About a month ago, a producer of a new podcast emailed me to ask me to participate in a show on zombies. This isn't as strange of a request as it first seems. I've written a short book on zombies, and I'm writing a longer book on zombie apocalypses in American culture. I give lectures on zombies at colleges and universities nationwide and interviews on the topic for other podcasts and radio. I'm an expert on zombies—even more bizarrely, a well‐known one.
So, I jumped at the chance to be on this podcast. The producer explained that my participation might be for background information or that I could even appear on the show. At first, I was hyped. I couldn't wait to have the initial call with the producer to talk about the show's angle on zombies and to figure out how my own work would fit in. Our initial call was fun. I answered questions. I joked about how all zombie films are alike. I offered my take on these monsters based on nine years of research and writing.
“Just be yourself,” the producer said to me about the recording session—the next day—at a nearby radio station. I just had to rely on my knowledge. How hard could that be?
I've got this, I told myself.
Minutes after I finished the call, dread overtook me. I began to wonder if I was really the right person for the show. Weren't there other more qualified scholars to talk to? What if I didn't know enough about zombie films in the contemporary period? I hadn't watched every film made after George Romero's Night of the Living Dead (1968), had I? There are hundreds of zombie films. There was no way I could get the comprehensive knowledge I thought I lacked in a little over 24 hours.
I tried anyway, going back through my notes and previous writings, reading up on some of the films I missed and creating even more notes to take with me for the interview.
As the interview creeped closer and closer, I got nervous and shaky. Should I cancel the interview? Could I? Maybe I could still. No, I couldn't. But I knew the producer would soon know what I already knew: I was an impostor, not an expert.
Now, logically, I knew I was an expert, even if I didn't feel like one. After all, I've been working on this topic for nine years. One book down, another left to go. Yet, I couldn't shake the feeling that this was the moment that everyone would know I've always been a fraud.
What I was suffering from—with all the anxiety and doubt—was impostor syndrome (IS), which has plagued me for most of my life. In 1978, clinical psychologists Dr. Pauline Clance and Dr. Suzanne Imes created the term “impostor phenomenon” to describe behaviors they noticed in high‐achieving women. Now, it's usually called impostor syndrome, and it's not limited to women.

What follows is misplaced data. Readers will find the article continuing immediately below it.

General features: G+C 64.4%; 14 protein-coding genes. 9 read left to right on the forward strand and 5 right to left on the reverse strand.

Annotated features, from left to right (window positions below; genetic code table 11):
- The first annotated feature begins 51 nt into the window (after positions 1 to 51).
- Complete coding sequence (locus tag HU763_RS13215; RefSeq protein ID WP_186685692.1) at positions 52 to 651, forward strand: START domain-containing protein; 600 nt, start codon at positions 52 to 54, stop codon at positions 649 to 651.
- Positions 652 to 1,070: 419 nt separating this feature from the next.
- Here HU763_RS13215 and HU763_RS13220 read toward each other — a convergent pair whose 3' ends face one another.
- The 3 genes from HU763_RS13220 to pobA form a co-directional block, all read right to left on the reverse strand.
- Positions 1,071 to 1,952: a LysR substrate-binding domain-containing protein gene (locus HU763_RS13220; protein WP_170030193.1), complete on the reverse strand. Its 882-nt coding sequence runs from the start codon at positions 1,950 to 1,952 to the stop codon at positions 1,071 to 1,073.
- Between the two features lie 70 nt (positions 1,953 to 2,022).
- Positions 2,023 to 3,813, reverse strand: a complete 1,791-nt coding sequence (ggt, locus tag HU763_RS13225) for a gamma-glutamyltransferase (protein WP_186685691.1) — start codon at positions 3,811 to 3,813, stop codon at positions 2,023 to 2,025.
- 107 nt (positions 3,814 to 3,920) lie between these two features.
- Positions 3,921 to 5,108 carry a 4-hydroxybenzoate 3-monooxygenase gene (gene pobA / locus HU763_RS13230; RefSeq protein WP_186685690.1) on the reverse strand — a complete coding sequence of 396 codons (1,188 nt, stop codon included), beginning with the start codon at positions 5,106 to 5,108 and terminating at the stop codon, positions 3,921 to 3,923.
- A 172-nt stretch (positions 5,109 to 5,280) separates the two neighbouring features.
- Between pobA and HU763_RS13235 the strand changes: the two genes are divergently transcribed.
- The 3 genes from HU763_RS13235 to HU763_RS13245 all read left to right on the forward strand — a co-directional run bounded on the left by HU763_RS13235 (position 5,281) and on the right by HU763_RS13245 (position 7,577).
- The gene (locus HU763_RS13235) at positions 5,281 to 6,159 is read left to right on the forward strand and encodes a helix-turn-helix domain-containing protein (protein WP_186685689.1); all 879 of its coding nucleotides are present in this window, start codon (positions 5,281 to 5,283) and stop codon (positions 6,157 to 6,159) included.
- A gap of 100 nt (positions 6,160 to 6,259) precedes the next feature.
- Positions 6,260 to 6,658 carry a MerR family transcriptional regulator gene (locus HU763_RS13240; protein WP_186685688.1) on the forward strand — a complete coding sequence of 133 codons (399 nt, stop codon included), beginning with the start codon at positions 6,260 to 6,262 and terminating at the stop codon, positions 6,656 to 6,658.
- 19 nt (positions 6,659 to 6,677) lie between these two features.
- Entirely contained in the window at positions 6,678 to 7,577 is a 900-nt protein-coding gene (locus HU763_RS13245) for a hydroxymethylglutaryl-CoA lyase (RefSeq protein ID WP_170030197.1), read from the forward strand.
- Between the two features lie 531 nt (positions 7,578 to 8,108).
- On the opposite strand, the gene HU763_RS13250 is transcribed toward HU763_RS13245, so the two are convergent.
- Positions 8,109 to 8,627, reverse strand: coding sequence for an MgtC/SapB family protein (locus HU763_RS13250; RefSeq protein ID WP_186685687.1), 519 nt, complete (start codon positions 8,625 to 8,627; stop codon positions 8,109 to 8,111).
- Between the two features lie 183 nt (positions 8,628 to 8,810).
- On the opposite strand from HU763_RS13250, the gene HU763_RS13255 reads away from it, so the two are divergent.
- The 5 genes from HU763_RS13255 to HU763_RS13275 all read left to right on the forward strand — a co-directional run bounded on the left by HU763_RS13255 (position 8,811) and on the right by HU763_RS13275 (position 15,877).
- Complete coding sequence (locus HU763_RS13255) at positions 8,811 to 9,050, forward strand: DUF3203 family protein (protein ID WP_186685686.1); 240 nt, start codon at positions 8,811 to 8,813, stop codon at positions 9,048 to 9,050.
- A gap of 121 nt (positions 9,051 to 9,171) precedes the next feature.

According to Psychology Today, IS is “a psychological term referring to a pattern of behavior where people doubt their accomplishments and have a persistent, often internalized fear of being exposed as a fraud.” Those who suffer from it are sure that they somehow don't deserve what they've accomplished and assume that other people imagine them to be better than they are.
IS is the lurking fear and anxiety that at any moment you'll be found out to be not as qualified, talented, smart, competent or good as people think you are. Most people don't experience it all the time: It's situational and contextual. Some things we can do with confidence. Some things leave us convinced that we are talentless hacks, skating by until we are found out.
I already knew I was a talentless hack.
My fear of being a fraud and my already anxious brain led to me becoming a sweaty, nervous mess before my interview. I was convinced I would only sound stupid. And yet, I did the interview, because I had some help.
A friend gave me a pointed though encouraging pep talk via text. He reminded me that I am an expert and that the producer wouldn't have reached out if they didn't want my take. My partner made me a histogram to show the number of zombie movies by decade. Having more data soothed me. My oldest kid made a slideshow with funny pictures of our cat to distract me from the interview.
But, mainly, I coped. I struggle with doubt about my abilities and anxiety almost every single day. Sometimes I feel like a fraud no matter what I've accomplished. I wait on the precipice—knowing that I'll be found out eventually—and that folks will be disappointed that I'm not what I seem. Neither doubt nor anxiety ever really goes away. I still have doubt and anxiety about every public lecture, every interview, every essay for a new audience and every book I write. I assume that I haven't been found out yet, but I will be soon.
And yet, I've learned to cope. I've learned to manage. I can't stop doubt or anxiety, but I can't let them take over my life either. I might think I'm a fraud, but I still do my work. I fake a confidence that I never quite feel. While I seem to have it together, I struggle with IS and anxiety each day. I don't let them win, and you don't have to let them win either. You are amazing, even when you might not think so. I know it.